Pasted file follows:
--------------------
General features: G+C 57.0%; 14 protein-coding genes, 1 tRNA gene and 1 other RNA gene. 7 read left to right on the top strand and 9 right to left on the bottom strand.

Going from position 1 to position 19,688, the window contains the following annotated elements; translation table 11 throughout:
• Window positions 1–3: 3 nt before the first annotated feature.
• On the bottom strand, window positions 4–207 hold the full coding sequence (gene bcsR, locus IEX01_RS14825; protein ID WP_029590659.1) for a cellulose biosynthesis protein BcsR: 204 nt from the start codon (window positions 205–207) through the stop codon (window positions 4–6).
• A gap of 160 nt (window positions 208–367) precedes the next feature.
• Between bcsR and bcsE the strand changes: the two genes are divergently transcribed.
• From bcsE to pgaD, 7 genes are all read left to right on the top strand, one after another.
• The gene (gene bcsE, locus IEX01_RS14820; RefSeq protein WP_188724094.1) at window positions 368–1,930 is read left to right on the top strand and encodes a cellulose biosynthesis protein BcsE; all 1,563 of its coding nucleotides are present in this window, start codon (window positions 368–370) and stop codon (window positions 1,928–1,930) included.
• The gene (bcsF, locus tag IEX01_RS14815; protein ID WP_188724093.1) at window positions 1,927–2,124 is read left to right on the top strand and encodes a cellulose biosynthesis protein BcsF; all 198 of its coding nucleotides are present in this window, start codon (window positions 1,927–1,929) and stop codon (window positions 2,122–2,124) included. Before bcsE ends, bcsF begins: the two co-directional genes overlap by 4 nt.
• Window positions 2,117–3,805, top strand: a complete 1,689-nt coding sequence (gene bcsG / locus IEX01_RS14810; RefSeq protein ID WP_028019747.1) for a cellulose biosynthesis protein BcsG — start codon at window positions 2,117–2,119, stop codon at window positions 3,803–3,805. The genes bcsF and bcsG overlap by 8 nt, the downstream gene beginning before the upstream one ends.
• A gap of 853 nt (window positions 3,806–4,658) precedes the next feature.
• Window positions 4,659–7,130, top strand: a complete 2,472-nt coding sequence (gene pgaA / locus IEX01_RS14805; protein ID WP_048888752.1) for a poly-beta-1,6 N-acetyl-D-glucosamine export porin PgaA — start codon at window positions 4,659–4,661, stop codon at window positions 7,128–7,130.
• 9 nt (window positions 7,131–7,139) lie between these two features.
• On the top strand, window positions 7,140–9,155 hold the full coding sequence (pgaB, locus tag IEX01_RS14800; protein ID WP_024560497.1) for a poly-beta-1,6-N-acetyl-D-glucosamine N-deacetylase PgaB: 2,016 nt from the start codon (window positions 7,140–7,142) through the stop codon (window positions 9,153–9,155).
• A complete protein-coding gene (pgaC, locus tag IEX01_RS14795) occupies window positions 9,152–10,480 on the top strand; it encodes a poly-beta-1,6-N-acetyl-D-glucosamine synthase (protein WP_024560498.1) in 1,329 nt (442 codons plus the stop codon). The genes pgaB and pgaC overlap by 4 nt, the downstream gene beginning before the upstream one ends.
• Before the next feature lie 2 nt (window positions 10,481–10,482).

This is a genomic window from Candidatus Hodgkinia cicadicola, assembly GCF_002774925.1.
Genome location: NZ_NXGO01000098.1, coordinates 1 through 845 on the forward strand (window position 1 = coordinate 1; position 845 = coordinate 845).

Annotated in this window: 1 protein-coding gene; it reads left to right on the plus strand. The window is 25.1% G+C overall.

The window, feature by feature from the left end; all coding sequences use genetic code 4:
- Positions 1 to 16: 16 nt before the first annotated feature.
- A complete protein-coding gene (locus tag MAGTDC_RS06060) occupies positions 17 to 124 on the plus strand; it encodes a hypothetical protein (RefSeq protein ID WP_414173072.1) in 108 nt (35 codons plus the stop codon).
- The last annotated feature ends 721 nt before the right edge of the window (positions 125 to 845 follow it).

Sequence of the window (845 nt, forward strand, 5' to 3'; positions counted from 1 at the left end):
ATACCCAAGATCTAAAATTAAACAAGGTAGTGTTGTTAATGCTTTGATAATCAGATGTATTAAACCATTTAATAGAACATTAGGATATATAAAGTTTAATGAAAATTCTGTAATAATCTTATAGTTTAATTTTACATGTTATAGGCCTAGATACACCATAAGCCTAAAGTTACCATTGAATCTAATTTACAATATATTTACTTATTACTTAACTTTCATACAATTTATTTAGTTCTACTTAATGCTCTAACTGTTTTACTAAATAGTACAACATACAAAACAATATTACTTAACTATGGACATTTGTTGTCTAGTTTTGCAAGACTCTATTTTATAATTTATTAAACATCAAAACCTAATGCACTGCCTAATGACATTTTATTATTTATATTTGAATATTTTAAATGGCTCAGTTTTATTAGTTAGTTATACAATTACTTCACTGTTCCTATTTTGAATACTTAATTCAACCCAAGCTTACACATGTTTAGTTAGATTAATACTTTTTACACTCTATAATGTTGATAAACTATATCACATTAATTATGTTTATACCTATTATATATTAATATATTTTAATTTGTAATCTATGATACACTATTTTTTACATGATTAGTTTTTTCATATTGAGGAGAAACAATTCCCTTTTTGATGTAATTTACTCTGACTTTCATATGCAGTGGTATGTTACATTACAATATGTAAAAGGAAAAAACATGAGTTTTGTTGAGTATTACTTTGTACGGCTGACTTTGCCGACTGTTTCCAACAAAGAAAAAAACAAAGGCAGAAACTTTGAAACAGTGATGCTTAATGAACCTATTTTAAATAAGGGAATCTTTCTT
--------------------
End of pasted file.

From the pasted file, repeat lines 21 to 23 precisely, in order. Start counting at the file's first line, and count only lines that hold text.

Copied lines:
- Positions 1 to 16: 16 nt before the first annotated feature.
- A complete protein-coding gene (locus tag MAGTDC_RS06060) occupies positions 17 to 124 on the plus strand; it encodes a hypothetical protein (RefSeq protein ID WP_414173072.1) in 108 nt (35 codons plus the stop codon).
- The last annotated feature ends 721 nt before the right edge of the window (positions 125 to 845 follow it).